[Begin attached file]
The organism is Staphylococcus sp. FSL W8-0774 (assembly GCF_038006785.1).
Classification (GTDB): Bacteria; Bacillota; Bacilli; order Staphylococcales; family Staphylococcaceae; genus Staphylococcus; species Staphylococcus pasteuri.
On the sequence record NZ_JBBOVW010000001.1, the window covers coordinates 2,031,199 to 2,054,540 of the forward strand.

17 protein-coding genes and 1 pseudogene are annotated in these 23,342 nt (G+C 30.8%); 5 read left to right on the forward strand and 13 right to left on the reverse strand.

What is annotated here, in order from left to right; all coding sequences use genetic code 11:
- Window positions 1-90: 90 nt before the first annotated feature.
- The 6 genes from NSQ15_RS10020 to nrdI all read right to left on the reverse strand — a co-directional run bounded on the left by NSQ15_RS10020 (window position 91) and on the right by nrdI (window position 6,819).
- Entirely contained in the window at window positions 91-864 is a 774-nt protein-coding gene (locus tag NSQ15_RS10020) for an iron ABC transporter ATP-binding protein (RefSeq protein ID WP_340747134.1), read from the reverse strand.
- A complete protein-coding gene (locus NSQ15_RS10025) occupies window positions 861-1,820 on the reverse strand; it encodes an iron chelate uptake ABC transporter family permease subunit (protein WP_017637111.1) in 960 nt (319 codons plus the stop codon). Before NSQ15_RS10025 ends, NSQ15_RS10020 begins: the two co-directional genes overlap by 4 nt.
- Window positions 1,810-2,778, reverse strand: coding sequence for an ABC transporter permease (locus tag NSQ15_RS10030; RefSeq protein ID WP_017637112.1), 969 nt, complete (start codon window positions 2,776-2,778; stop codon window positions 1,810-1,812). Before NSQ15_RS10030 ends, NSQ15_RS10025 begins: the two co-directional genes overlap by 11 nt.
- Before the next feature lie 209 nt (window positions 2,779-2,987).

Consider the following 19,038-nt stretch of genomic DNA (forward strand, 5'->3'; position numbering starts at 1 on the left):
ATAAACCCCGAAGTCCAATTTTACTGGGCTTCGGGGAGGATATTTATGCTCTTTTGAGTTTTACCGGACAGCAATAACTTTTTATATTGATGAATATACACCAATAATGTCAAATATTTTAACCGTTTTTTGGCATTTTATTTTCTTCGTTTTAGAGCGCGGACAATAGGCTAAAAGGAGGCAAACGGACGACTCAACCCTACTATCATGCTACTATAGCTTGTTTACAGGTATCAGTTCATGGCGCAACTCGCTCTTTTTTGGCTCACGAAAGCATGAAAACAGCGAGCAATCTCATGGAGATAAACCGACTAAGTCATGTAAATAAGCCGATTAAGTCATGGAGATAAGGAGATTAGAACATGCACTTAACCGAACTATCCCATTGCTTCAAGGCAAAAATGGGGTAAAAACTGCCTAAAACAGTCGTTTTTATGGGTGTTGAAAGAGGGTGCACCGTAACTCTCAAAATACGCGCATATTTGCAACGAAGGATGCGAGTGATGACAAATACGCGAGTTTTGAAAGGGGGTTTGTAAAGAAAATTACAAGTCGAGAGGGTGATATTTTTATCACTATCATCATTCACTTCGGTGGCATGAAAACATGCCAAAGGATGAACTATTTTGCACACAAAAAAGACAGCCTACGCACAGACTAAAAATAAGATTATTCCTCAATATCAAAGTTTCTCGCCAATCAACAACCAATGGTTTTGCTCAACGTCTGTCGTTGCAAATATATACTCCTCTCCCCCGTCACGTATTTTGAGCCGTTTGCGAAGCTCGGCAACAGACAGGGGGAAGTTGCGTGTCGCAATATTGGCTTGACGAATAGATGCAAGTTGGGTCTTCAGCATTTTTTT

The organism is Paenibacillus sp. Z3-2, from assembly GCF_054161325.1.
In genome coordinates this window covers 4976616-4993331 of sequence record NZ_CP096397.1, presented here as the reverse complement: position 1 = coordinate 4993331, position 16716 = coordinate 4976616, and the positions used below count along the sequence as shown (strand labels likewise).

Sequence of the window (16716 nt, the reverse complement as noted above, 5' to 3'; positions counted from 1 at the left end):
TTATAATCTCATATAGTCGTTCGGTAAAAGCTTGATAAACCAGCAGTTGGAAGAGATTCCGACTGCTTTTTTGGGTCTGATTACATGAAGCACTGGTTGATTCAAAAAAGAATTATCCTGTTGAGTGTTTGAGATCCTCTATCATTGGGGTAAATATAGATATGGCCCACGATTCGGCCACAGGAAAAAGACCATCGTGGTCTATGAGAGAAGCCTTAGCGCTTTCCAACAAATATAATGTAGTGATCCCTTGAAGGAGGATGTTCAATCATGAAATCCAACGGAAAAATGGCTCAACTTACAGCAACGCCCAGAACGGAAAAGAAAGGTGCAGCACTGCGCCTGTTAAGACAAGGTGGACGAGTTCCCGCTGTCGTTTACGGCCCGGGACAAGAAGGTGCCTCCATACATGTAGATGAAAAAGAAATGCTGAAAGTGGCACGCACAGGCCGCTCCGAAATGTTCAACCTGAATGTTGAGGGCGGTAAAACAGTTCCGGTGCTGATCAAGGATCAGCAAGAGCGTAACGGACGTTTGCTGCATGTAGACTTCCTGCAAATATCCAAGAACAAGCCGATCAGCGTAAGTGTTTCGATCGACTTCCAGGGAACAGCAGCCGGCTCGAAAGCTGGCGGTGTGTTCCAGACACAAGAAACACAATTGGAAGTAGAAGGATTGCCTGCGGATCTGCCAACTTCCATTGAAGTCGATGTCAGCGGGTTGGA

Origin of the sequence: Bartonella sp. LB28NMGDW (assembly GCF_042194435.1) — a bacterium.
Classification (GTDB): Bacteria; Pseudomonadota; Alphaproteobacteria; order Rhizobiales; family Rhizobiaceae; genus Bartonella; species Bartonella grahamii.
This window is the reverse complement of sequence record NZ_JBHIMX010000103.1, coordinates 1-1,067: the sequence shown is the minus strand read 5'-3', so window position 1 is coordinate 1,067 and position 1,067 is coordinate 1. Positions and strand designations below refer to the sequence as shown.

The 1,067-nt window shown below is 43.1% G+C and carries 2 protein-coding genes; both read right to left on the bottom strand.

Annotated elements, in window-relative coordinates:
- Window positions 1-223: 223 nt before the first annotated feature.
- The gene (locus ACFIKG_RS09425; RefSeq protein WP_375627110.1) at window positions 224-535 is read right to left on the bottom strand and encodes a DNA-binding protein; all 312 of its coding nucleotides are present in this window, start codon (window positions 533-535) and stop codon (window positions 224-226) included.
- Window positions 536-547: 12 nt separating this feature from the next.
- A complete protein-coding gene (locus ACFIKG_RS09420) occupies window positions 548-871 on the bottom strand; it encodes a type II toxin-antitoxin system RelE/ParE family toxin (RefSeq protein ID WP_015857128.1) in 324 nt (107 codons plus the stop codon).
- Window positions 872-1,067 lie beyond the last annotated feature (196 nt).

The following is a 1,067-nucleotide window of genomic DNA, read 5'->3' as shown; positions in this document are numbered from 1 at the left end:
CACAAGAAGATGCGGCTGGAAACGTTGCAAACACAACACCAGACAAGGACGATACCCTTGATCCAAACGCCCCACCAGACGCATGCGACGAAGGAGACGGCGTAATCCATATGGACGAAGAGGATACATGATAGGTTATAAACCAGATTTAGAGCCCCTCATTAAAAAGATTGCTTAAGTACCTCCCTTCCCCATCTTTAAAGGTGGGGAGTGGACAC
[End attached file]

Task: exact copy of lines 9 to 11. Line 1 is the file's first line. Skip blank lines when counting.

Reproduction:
- A complete protein-coding gene (locus NSQ15_RS10025) occupies window positions 861-1,820 on the reverse strand; it encodes an iron chelate uptake ABC transporter family permease subunit (protein WP_017637111.1) in 960 nt (319 codons plus the stop codon). Before NSQ15_RS10025 ends, NSQ15_RS10020 begins: the two co-directional genes overlap by 4 nt.
- Window positions 1,810-2,778, reverse strand: coding sequence for an ABC transporter permease (locus tag NSQ15_RS10030; RefSeq protein ID WP_017637112.1), 969 nt, complete (start codon window positions 2,776-2,778; stop codon window positions 1,810-1,812). Before NSQ15_RS10030 ends, NSQ15_RS10025 begins: the two co-directional genes overlap by 11 nt.
- Before the next feature lie 209 nt (window positions 2,779-2,987).